Dyspnea is the most prevalent symptom among patients with cardiac and respiratory diseases. It is an independent predictor of mortality in patients with heart disease, COPD, and the elderly. Studies using naloxone to block opioid-receptor signaling demonstrate that endogenous opioids modulate dyspnea in patients with COPD. Neuroimaging studies support a cortical-limbic network for dyspnea perception. A 2012 American Thoracic Society statement recommended that dyspnea be considered across three different constructs: sensory (intensity), affective (distress), and impact on daily activities. The 2013 GOLD (Global Initiative for Chronic Obstructive Lung Disease) executive summary recommended a treatment paradigm for patients with COPD based on the modified Medical Research Council dyspnea score. The intensity and quality of dyspnea during exercise in patients with COPD is influenced by the time to onset of critical mechanical volume constraints that are ultimately dictated by the magnitude of resting inspiratory capacity. Long-acting bronchodilators, either singly or in combination, provide sustained bronchodilation and lung deflation that contribute to relief of dyspnea in those with COPD. Opioid medications reduce breathing discomfort by decreasing respiratory drive (and associated corollary discharge), altering central perception, and/or decreasing anxiety. For individuals suffering from refractory dyspnea, a low dose of an opioid is recommended initially, and then titrated to achieve the lowest effective dose based on patient ratings. Acupuncture, bronchoscopic volume reduction, and noninvasive open ventilation are experimental approaches shown to ameliorate dyspnea in patients with COPD, but require confirmatory evidence before clinical use.

Topics: dyspnea

Special Features

Chest. 2015;147(1):242-250. doi:10.1378/chest.14-0531

Recently, we reported a number of key, common medications that affect the air passages in a variety of fashions. The purpose of this article is to provide a comprehensive review of the literature on the subject, including supportive articles published in languages other than English. The presented information was gathered by a review of the English literature, by cross referencing, and by communication with other interventional pulmonologists. We identified several additional medications causing either direct or systemic effects on the air passages. In this review, we update the clinical presentation, mechanism of injury, diagnosis, and management of the airway complications related to these medications.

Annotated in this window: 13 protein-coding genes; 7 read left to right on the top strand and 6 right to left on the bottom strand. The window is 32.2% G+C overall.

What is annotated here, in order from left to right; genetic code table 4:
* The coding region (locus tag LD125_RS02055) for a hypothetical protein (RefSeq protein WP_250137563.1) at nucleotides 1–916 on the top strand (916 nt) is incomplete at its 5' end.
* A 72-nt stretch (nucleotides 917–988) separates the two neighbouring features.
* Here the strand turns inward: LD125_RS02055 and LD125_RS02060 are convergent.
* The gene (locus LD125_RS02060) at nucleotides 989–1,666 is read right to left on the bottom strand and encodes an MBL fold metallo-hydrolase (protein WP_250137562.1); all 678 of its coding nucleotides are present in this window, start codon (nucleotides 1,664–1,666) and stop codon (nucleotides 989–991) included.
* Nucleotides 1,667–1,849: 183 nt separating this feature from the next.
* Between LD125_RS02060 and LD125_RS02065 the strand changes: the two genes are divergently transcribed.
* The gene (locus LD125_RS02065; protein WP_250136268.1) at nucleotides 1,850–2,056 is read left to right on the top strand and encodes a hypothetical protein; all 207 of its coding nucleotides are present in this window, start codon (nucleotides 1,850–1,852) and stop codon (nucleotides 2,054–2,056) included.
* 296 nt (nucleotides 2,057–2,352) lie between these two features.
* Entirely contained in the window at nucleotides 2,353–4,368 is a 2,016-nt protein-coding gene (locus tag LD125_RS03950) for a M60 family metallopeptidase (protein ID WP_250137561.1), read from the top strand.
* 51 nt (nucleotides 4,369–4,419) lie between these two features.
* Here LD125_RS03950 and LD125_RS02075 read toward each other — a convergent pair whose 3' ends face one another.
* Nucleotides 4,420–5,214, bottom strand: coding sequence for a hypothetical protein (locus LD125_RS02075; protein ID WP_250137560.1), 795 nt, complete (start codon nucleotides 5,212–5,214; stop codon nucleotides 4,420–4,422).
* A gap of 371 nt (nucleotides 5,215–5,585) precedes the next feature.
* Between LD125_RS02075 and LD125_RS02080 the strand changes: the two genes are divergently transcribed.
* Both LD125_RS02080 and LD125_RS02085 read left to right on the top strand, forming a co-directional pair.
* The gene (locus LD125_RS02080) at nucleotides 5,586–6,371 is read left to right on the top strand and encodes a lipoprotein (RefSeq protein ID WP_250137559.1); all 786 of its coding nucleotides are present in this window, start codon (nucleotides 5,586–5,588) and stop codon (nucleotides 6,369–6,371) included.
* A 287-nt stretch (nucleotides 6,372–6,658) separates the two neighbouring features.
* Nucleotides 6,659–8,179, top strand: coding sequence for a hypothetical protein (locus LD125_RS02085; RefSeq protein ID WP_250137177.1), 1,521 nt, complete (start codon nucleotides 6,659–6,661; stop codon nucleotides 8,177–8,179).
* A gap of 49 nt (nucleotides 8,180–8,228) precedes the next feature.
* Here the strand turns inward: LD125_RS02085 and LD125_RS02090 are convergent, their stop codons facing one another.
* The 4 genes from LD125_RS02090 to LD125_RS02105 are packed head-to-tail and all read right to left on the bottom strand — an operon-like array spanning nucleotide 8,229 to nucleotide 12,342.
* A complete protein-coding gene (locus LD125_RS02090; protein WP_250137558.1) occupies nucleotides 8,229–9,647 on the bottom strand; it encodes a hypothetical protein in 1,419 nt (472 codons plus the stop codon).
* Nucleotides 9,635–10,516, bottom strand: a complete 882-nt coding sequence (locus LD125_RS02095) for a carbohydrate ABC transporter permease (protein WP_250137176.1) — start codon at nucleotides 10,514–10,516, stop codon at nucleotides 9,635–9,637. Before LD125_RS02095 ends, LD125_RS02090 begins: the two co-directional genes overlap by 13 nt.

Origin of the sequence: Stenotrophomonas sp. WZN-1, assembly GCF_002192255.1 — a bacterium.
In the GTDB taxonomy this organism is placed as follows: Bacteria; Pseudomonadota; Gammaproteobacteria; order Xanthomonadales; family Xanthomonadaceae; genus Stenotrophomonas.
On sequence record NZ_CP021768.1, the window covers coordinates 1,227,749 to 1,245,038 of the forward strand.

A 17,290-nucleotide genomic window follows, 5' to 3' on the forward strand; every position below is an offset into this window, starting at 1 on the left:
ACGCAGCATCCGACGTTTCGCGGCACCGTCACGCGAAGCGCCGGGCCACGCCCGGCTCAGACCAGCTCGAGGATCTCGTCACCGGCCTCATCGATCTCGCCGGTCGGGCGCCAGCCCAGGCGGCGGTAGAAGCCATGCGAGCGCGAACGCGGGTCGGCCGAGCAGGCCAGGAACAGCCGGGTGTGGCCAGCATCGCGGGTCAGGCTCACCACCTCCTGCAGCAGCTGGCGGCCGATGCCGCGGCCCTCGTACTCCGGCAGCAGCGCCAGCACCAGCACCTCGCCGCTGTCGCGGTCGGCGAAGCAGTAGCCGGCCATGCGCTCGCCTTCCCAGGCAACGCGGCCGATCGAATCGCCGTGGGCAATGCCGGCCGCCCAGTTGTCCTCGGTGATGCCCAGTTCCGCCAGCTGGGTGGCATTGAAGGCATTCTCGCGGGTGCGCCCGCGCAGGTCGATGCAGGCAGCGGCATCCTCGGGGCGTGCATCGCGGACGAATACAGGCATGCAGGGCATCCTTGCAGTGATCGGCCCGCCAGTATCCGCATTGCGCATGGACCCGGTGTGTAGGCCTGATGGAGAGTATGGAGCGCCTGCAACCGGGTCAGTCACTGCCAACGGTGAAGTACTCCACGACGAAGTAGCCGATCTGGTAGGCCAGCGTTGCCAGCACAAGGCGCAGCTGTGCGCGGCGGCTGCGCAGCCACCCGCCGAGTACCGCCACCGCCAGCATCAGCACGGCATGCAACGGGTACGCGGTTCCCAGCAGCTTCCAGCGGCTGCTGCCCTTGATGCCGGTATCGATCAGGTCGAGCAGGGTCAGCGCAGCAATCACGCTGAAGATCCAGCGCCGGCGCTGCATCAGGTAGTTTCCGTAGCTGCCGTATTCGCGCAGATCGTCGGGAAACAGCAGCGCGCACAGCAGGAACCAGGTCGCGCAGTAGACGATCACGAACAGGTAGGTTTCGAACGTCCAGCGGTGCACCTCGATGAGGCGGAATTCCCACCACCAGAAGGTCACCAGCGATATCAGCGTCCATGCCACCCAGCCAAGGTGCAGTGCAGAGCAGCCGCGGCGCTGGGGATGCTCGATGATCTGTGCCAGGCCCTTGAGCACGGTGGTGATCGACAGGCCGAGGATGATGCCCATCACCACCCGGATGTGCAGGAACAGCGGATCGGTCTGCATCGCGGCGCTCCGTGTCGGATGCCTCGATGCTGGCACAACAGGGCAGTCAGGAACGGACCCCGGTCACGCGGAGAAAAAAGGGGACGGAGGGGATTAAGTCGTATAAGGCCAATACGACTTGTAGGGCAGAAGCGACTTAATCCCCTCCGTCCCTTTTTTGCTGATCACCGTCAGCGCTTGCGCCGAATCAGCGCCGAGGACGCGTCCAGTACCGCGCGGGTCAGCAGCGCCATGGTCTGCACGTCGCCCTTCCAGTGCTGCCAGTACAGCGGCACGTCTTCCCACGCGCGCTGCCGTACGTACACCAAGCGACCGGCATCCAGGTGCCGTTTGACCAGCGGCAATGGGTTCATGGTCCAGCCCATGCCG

Topics in Practice Management

Chest. 2015;147(1):251-258. doi:10.1378/chest.12-0072

Asthma is a chronic inflammatory disease that affects an estimated 25 million people in the United States. In 70% to 90% of cases, asthma is associated with IgE-mediated mechanisms, which have proved central to allergen-induced inflammation in preclinical and clinical models. The importance of IgE levels in patients with moderate to severe asthma has been confirmed in randomized controlled studies with a targeted IgE blocker. Advances in laboratory methods to detect and quantify allergen-specific IgE antibodies have allowed for a quick-and-easy diagnosis of allergic IgE-mediated sensitivities in the office. Pulmonologists tend to order in vitro tests to measure allergen-specific IgE rather than to perform allergen skin testing, which is seen as the purview of allergists. This article reviews the importance of allergen testing in patients with asthma—whether by skin testing or by in vitro methods—and highlights the advantages, limitations, and interpretation of results derived from each method. Additionally, this article includes suggested documentation and administrative details for physician reporting in the office setting.

Contemporary Reviews in Critical Care Medicine

Chest. 2015;147(1):259-265. doi:10.1378/chest.14-0877